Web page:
Friday, February 27, 2004

Business digest



More stockholders line up against Eisner

LOS ANGELES - The pressure on Disney's board increased Thursday as more large pension funds said they would follow the lead of the nation's largest such fund in not voting to re-elect chairman and chief executive Michael Eisner.

As a sign of how serious the Walt Disney Co. is taking the votes, Eisner, along with Robert Matschullat, chairman of Disney's audit committee, flew Thursday to Columbus, Ohio, to discuss the concerns of officials from five state pension funds.

Public pension funds in California, New York, Connecticut, Massachusetts and New Jersey all said Thursday they would withhold their votes from Eisner at the March 3 shareholder meeting.

The California Public Employees' Retirement System has said it wants Eisner out.

Ohio's five pension funds will make their decision by Monday, a spokeswoman said. The state's main retirement fund controls 4.6 million Disney shares.

Judge blasts Hollinger owner, blocks sale

NEW YORK - A Delaware judge on Thursday blocked Conrad Black's plan to sell control of his publishing empire, Hollinger International Inc., to the Barclay brothers of Britain, saying Black consistently breached his duties to the company.

Judge Leo Strine of Delaware's Chancery Court added that Black's conduct "threatens grave injury" to Hollinger International and its stockholders. The judge threw out Black's attempts to change the bylaws of Hollinger International in a way that would have tightened his control of the board of directors. Black, who renounced his Canadian citizenship to accept the title of Lord Black of Crossharbour in England, frequently defended his claim to run the company he founded the way he saw fit.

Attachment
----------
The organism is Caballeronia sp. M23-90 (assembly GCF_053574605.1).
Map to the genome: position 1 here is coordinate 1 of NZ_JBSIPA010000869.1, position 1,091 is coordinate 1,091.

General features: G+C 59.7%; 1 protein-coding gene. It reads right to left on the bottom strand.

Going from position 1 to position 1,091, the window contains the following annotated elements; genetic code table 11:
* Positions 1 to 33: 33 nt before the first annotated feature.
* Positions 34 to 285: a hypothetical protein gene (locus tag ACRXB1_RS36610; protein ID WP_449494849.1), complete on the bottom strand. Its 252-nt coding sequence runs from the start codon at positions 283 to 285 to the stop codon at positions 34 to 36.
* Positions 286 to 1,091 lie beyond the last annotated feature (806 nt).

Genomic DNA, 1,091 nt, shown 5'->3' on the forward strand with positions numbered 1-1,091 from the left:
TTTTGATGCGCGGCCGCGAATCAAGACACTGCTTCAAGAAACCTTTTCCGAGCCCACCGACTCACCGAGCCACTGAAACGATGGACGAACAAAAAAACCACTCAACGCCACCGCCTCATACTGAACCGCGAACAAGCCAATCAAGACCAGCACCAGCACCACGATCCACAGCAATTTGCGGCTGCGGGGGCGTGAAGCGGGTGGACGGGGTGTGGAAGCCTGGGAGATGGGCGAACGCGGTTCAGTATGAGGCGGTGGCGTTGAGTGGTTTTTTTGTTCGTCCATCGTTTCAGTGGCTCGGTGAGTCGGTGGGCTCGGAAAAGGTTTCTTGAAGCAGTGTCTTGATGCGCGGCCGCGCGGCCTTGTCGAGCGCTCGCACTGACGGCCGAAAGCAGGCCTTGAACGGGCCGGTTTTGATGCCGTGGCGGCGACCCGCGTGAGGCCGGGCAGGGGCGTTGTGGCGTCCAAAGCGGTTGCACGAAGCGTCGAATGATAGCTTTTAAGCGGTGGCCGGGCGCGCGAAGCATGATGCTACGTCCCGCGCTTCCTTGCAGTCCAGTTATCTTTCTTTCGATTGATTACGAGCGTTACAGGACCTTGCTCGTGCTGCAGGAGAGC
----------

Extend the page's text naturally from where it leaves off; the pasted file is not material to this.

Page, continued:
Ex-Tyco officer ends nine days of testimony

NEW YORK - Defense lawyers for Tyco International's former chief financial officer Mark Swartz rested Thursday after nine days of testimony from their client, who is accused of participating in a $600 million looting of the company.

Prosecutors said they would launch a rebuttal case.

Japanese search Tokyo office of Microsoft

TOKYO - Officials from Japan's fair trade watchdog raided the Japanese unit of Microsoft Corp. on Thursday on suspicion of anti-monopoly law violations.

Microsoft confirmed that the Fair Trade Commission inspected the Tokyo headquarters office but denied any wrongdoing.

A commission official said Microsoft Japan is suspected of attaching improper restrictive conditions - such as requiring that Japanese computer makers reveal proprietary information that would infringe on patents - when signing software deals.

Microsoft said it had last week told computer makers - including companies in Japan - about plans to drop the patent-related provision when new contracts are signed later this year.

Thirty-year mortgage rate stable this week

WASHINGTON - Rates on benchmark 30-year mortgages held steady at a seven-month low this week. The average rate on 30-year, fixed-rate mortgages was 5.58 percent, unchanged from the previous week, Freddie Mac reported Thursday.

For 15-year, fixed-rate mortgages, rates rose to 4.89 percent this week, from 4.87 percent last week.

Jury ready to hear Adelphia fraud case

NEW YORK - A jury of three men and nine women was chosen Thursday to hear the fraud case against Adelphia Communications Corp. founder John Rigas and two sons, who are accused of using the company as their "personal piggy bank."

Defendants have pleaded not guilty to charges of conspiracy, securities fraud and bank fraud.

J.C. Penney confirms intent to sell Eckerd

PLANO, Texas - Confirming one of the worst-kept secrets in retailing, J.C. Penney Co. said Thursday that it is negotiating to sell its troubled Eckerd drugstore chain, and the impending sale dragged the retailer to a $1.07 billion loss in its fourth fiscal quarter.

But the retailer said its earnings from continuing operations were higher in the quarter and beat analysts' expectations. Penney shares rose more than 4 percent.




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